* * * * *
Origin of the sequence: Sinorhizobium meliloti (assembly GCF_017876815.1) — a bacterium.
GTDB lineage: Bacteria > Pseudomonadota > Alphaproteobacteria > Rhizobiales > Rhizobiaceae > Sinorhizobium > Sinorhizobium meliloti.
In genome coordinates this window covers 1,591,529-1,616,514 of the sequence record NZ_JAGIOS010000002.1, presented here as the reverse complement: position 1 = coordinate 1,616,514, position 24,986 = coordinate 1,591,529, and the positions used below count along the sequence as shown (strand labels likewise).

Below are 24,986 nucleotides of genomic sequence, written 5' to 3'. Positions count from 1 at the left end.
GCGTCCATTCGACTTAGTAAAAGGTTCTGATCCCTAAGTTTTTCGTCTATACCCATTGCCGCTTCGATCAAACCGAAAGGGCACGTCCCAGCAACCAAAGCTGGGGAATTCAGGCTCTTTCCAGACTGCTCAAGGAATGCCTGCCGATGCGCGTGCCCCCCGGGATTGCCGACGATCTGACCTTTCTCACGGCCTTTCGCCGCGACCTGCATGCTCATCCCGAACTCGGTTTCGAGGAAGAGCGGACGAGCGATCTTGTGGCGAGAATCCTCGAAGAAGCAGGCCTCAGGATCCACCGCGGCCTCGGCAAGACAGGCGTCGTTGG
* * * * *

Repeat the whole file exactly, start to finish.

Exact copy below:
Origin of the sequence: Sinorhizobium meliloti (assembly GCF_017876815.1) — a bacterium.
GTDB lineage: Bacteria > Pseudomonadota > Alphaproteobacteria > Rhizobiales > Rhizobiaceae > Sinorhizobium > Sinorhizobium meliloti.
In genome coordinates this window covers 1,591,529-1,616,514 of the sequence record NZ_JAGIOS010000002.1, presented here as the reverse complement: position 1 = coordinate 1,616,514, position 24,986 = coordinate 1,591,529, and the positions used below count along the sequence as shown (strand labels likewise).

Below are 24,986 nucleotides of genomic sequence, written 5' to 3'. Positions count from 1 at the left end.
GCGTCCATTCGACTTAGTAAAAGGTTCTGATCCCTAAGTTTTTCGTCTATACCCATTGCCGCTTCGATCAAACCGAAAGGGCACGTCCCAGCAACCAAAGCTGGGGAATTCAGGCTCTTTCCAGACTGCTCAAGGAATGCCTGCCGATGCGCGTGCCCCCCGGGATTGCCGACGATCTGACCTTTCTCACGGCCTTTCGCCGCGACCTGCATGCTCATCCCGAACTCGGTTTCGAGGAAGAGCGGACGAGCGATCTTGTGGCGAGAATCCTCGAAGAAGCAGGCCTCAGGATCCACCGCGGCCTCGGCAAGACAGGCGTCGTTGG